American had reached agreements with the two work groups in May, but members voted the proposals down. American wants concessions from its major unions in new labor deals before a bankruptcy judge rules on its request to terminate existing contracts under Section 1113 of the U.S. Bankruptcy Code.
The union said it expects to conduct ratification votes to conclude around Aug. 8, the day that the Allied Pilots Association is expected to announce the results of its ratification vote. The judge is scheduled to rule on the Section 1113 motion Aug. 15.
The agreements also include equity claims in the new American Airlines, once AMR emerges from bankruptcy, that will be “negotiated between TWU and AMR based on the offer proposed to the APA pilots, subject to court approval.”
American has offered the APA a 13.5 percent equity stake in the new company as part of the tentative agreement.
Company spokesman Bruck Hicks said American was pleased to reach agreements with the TWU that include cost savings for the company. American reduced its savings target for the union by about $35 million a year from its initial February proposals.
“Through this reduction, and a reallocation of profit sharing, we were able to provide additional pay raises, an adjustment to industry pay rates after three years, and changes in active medical benefits,” Hicks said. “The TWU tentative agreements, along with our tentative agreement with the APA, demonstrate that we can work creatively to reach a resolution that puts our company in a position to move forward quickly and successfully.”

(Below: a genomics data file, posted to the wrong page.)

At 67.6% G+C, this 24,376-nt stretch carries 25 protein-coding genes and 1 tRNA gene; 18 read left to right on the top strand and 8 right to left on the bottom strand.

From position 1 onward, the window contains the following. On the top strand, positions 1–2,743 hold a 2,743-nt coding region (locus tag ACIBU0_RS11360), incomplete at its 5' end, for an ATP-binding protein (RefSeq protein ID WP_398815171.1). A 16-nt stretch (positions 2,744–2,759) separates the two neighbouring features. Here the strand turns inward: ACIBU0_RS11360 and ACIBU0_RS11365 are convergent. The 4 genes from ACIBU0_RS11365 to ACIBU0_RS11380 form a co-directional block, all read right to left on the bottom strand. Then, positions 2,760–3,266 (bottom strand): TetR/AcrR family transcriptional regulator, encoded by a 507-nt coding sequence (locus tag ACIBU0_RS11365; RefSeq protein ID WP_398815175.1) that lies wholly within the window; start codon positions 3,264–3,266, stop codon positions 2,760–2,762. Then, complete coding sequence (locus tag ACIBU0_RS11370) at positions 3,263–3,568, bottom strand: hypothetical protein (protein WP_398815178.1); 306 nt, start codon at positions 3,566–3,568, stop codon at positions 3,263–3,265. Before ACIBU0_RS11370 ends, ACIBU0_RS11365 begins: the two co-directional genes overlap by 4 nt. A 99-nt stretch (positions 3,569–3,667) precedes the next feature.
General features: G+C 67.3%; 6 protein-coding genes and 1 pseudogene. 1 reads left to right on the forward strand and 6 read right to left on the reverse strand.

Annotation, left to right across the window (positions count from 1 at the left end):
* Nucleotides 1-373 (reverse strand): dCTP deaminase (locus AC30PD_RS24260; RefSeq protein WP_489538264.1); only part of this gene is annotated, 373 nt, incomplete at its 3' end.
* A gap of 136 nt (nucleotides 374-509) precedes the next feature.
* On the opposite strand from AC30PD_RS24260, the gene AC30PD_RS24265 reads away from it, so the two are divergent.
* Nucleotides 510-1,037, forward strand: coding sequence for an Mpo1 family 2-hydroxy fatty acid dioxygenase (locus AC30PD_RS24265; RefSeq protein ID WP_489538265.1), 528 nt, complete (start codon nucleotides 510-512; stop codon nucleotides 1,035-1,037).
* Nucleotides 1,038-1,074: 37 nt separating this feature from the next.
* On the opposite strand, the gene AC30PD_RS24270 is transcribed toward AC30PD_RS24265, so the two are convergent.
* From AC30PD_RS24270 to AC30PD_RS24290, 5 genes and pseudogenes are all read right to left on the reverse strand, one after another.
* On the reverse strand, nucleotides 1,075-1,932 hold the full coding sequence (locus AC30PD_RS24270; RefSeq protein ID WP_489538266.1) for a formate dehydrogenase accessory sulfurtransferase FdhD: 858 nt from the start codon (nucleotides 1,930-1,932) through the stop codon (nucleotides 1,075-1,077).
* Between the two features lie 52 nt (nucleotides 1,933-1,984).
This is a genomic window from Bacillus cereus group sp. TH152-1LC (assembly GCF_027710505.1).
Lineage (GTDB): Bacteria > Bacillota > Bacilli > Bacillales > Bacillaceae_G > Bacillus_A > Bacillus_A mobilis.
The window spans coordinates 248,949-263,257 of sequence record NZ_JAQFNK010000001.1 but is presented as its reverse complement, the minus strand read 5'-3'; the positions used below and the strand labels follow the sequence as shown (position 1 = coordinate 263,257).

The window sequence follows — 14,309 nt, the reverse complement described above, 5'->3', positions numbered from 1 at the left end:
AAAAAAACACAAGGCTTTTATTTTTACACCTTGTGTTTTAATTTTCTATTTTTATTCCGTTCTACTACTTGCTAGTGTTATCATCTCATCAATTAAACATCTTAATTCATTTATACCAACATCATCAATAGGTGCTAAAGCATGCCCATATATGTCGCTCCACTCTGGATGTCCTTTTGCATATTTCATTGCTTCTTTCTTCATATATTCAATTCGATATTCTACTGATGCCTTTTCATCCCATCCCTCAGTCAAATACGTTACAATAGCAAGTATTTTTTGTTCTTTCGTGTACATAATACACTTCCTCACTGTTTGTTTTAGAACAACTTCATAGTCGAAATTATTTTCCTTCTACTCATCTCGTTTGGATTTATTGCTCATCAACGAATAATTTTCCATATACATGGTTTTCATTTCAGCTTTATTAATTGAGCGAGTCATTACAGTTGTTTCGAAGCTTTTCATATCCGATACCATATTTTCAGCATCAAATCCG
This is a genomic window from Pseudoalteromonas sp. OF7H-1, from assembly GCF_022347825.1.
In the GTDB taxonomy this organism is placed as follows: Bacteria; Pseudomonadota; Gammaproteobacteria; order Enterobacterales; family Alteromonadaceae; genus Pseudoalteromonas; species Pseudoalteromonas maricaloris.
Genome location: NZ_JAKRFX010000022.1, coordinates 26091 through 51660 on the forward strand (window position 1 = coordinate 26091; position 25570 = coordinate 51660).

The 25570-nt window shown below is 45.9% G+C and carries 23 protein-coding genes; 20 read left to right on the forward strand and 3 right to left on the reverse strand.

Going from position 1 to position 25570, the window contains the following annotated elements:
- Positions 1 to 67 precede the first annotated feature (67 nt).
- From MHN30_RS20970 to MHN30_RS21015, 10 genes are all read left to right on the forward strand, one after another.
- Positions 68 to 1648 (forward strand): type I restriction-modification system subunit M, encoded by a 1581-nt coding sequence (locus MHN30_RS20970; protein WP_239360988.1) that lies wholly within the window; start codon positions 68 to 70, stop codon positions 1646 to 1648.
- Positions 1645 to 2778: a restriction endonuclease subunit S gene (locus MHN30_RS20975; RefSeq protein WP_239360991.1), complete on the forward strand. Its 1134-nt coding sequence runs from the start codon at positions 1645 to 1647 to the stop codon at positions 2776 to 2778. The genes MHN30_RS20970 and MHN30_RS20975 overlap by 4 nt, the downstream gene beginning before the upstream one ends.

The Allied Pilots Association also applauded AMR’s announcement that it was considering mergers as part of its bankruptcy restructuring.
“Mr. Horton’s letter represents an important milestone by acknowledging what we have believed for some time — that consolidation involving American Airlines is essential for all of the airline’s stakeholders,” union President Dave Bates said. “It’s an affirmation that consolidation represents the most promising path for our airline’s future. The biggest remaining questions center on who manages the new entity and whether a merger occurs during AMR’s Chapter 11 restructuring or thereafter.”
The pilots are considering American’s latest offer, which includes pay raises and allows the airline to use more regional jets.
The flight attendants union, which continues to negotiate with the company, also said it welcomed the merger exploration news.
“This is something we have been pushing for,” said Laura Glading, president of the Association of Professional Flight Attendants. “There is still a great deal of work to do, but between Mr. Horton’s announcement today and our negotiating efforts, I am hopeful that the US Airways team will soon have all the information it needs to explore the possibility of a merger.”
US Airways, which has signed deals with American’s unions to support a takeover bid, said it is pleased that American is considering merger options as it moves through bankruptcy.
“All we have asked for is a fair and balanced opportunity to present our plan versus others, and we are hopeful this is the beginning of such a process,” the Tempe, Ariz.-based carrier said in a statement. “We remain confident that our plan will maximize value for all stakeholders.”
Andrea Ahles, 817-390-7631. Twitter: @Sky_Talk